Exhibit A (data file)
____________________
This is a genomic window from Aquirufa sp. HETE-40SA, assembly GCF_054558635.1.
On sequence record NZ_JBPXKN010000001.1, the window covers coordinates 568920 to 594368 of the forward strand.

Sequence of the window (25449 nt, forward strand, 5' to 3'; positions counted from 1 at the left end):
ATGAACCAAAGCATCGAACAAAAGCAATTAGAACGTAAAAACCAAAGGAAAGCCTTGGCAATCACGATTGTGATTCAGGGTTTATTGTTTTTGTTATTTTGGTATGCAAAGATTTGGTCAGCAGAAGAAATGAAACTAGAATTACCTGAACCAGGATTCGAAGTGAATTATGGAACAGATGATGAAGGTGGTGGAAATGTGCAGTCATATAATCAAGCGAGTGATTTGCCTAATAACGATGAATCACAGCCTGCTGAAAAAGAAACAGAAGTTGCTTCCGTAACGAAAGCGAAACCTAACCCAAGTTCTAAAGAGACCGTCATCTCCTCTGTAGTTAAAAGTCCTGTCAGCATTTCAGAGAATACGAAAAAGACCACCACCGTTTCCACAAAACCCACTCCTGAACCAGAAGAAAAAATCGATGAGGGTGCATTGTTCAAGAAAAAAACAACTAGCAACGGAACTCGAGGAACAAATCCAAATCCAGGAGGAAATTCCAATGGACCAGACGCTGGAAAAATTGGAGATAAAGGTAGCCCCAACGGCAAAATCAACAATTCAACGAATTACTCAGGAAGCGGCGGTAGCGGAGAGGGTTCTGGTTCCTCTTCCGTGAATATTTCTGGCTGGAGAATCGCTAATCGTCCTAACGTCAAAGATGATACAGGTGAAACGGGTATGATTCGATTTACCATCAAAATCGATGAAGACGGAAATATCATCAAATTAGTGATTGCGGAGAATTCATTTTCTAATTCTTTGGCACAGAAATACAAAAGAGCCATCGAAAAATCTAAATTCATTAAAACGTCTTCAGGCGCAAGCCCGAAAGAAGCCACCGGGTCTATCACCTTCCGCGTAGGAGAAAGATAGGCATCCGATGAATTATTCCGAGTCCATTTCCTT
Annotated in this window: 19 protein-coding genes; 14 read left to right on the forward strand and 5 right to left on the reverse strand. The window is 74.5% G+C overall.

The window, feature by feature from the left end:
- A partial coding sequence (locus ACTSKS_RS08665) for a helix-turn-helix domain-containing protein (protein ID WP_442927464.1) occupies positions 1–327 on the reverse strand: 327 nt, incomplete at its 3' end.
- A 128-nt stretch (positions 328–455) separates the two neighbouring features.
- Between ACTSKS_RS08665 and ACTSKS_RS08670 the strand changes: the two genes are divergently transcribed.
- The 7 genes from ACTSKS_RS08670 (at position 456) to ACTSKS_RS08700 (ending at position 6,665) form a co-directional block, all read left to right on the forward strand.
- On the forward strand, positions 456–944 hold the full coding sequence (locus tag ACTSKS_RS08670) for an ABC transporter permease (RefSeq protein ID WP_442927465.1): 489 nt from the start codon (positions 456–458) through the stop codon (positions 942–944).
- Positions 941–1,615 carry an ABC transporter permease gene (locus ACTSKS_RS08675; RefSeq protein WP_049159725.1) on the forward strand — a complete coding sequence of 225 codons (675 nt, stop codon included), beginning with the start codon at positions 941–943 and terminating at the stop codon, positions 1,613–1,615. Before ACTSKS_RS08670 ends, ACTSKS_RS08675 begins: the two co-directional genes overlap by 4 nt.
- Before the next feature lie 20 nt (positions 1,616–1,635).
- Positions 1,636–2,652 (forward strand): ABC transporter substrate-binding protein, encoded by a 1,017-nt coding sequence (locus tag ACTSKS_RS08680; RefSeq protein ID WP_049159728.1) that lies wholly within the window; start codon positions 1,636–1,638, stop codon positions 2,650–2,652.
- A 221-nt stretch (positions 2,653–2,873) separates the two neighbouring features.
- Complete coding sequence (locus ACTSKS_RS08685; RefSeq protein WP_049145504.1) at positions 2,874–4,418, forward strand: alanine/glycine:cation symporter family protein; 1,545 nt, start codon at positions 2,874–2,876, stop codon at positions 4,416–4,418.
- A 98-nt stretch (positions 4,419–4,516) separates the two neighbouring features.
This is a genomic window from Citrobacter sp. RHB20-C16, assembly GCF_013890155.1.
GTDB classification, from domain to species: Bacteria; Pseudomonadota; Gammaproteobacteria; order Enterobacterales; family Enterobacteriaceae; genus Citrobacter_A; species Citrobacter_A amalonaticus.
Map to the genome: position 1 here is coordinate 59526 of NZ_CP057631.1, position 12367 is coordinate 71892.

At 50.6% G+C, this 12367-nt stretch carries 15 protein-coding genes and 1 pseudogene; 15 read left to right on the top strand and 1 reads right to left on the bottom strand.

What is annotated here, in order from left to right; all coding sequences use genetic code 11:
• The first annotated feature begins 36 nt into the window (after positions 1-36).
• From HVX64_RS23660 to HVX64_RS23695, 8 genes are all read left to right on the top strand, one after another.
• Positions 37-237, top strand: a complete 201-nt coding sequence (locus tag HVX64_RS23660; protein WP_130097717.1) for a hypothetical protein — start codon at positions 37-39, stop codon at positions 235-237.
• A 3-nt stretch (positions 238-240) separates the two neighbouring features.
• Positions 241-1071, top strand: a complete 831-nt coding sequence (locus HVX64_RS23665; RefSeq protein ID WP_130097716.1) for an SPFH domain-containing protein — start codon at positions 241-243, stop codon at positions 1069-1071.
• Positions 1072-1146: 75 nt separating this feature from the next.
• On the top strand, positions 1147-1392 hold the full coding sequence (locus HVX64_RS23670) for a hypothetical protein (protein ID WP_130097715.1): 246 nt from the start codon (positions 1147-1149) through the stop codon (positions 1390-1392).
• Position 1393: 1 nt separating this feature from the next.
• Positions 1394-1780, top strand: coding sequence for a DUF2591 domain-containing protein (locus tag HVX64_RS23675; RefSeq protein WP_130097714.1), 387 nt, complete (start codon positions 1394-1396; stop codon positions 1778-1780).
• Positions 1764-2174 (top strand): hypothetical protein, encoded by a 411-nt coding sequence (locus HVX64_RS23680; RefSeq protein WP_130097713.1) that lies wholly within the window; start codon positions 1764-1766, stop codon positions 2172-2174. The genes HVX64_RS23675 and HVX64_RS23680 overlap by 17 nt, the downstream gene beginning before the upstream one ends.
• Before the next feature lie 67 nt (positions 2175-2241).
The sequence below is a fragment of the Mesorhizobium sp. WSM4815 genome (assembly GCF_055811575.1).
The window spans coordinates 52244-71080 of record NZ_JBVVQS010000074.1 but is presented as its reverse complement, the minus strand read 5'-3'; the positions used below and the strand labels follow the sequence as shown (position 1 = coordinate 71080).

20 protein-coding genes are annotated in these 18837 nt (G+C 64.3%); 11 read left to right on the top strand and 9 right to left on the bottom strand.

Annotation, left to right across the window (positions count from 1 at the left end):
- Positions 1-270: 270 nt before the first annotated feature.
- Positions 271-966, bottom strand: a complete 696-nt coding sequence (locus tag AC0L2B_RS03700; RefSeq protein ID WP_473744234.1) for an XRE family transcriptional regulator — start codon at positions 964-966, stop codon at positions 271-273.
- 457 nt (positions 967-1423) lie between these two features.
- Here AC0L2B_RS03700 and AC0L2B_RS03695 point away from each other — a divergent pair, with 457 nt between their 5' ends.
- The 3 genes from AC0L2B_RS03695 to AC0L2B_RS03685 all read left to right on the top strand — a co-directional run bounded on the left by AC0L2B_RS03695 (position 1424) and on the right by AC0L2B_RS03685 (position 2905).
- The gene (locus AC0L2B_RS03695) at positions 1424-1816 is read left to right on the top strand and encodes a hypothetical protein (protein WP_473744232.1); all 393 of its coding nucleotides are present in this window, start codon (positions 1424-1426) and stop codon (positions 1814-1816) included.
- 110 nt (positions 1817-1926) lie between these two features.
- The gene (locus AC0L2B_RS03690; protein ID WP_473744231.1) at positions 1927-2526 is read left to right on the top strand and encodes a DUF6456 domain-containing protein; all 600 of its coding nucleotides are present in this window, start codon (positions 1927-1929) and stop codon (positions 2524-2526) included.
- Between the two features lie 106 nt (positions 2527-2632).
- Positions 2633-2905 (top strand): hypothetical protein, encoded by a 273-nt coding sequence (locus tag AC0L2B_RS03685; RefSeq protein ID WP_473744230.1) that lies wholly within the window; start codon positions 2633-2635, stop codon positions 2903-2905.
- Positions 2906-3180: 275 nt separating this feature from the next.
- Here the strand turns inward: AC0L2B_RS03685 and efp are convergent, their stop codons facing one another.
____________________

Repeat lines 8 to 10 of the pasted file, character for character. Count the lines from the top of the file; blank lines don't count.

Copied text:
- A 128-nt stretch (positions 328–455) separates the two neighbouring features.
- Between ACTSKS_RS08665 and ACTSKS_RS08670 the strand changes: the two genes are divergently transcribed.
- The 7 genes from ACTSKS_RS08670 (at position 456) to ACTSKS_RS08700 (ending at position 6,665) form a co-directional block, all read left to right on the forward strand.